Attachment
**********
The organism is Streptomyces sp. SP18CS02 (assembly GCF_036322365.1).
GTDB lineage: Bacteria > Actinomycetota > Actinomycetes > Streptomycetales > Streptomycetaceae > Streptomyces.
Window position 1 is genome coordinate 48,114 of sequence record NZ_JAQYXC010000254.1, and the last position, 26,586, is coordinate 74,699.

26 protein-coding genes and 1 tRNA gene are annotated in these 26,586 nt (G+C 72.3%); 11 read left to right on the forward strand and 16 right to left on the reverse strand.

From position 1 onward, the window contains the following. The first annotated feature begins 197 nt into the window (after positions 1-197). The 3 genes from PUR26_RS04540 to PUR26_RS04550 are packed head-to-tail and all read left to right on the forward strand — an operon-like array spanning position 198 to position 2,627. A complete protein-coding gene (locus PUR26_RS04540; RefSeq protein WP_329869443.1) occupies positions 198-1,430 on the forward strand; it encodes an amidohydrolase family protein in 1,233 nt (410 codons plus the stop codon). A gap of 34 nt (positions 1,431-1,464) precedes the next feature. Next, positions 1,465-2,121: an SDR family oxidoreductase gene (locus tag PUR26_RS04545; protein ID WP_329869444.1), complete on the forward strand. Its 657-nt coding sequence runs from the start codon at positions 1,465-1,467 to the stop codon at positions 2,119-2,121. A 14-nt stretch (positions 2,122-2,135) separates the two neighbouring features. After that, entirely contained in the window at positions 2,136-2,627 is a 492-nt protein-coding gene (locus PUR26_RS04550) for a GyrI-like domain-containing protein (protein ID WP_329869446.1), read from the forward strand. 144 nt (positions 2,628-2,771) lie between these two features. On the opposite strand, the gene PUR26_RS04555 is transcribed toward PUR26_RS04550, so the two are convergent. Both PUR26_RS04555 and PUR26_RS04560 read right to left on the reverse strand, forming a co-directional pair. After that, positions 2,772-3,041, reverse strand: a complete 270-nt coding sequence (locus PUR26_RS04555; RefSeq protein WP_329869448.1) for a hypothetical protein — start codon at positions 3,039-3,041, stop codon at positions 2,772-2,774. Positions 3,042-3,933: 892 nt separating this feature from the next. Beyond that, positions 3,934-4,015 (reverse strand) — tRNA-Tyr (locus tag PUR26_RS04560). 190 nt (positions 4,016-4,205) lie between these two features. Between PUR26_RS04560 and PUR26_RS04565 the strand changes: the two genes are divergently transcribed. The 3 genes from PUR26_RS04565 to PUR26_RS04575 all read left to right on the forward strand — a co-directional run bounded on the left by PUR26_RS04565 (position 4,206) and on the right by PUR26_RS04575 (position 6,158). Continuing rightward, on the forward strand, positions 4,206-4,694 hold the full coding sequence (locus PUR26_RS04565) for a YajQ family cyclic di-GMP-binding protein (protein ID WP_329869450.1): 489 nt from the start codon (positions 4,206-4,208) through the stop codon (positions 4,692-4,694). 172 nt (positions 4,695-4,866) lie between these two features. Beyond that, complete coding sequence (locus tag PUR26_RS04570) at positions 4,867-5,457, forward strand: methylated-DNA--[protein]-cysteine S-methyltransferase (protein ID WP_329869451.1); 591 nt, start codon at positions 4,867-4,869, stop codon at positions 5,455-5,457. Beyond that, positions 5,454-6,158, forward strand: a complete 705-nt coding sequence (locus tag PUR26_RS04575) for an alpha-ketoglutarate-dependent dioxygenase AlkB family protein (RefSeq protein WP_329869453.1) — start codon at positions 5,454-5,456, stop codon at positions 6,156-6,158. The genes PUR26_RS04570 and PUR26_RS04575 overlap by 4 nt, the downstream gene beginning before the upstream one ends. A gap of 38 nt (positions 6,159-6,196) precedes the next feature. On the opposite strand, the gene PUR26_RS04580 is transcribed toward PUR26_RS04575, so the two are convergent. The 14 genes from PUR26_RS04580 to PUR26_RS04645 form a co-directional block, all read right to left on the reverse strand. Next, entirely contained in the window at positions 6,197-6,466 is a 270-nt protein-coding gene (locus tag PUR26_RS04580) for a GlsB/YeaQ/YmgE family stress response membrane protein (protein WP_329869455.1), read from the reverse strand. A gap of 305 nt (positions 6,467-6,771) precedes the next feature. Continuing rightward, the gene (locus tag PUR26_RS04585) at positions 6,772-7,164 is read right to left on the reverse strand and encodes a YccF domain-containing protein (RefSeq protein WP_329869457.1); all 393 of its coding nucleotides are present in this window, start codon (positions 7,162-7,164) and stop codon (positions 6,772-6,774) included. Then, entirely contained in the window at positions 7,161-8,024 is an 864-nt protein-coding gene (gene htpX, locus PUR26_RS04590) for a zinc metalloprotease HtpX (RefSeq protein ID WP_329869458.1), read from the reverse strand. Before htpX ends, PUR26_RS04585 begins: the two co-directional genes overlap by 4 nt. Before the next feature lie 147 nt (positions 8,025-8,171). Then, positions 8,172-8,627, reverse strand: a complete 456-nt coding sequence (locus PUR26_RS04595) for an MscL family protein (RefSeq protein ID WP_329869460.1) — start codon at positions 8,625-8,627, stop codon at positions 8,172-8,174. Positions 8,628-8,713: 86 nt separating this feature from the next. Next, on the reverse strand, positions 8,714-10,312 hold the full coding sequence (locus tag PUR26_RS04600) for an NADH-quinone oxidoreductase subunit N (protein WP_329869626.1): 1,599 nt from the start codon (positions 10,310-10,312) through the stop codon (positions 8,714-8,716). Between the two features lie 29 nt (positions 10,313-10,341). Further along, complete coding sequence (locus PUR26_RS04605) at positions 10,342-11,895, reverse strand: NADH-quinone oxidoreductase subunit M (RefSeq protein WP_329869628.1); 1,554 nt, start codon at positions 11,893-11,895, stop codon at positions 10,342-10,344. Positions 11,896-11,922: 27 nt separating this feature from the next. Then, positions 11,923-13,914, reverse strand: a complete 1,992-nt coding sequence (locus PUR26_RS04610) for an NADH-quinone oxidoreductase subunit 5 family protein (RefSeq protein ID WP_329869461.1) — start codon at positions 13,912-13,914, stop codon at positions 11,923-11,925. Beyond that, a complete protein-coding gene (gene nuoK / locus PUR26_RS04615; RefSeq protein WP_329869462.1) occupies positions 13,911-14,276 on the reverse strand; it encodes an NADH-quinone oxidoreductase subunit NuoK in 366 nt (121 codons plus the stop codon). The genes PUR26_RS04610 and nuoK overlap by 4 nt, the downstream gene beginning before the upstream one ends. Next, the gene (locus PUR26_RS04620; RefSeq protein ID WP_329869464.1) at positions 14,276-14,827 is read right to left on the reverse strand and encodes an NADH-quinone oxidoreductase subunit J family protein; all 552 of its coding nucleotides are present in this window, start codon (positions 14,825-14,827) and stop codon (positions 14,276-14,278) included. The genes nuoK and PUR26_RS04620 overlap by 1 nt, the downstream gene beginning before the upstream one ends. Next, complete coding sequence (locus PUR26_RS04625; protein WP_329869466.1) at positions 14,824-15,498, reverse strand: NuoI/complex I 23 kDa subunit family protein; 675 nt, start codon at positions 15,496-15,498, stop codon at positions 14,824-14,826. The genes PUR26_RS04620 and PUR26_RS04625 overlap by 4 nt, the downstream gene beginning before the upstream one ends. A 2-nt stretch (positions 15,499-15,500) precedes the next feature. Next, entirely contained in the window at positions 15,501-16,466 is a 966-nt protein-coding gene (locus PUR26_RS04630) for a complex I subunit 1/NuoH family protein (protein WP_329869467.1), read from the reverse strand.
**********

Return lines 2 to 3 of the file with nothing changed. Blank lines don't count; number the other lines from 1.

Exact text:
GTDB lineage: Bacteria > Actinomycetota > Actinomycetes > Streptomycetales > Streptomycetaceae > Streptomyces.
Window position 1 is genome coordinate 48,114 of sequence record NZ_JAQYXC010000254.1, and the last position, 26,586, is coordinate 74,699.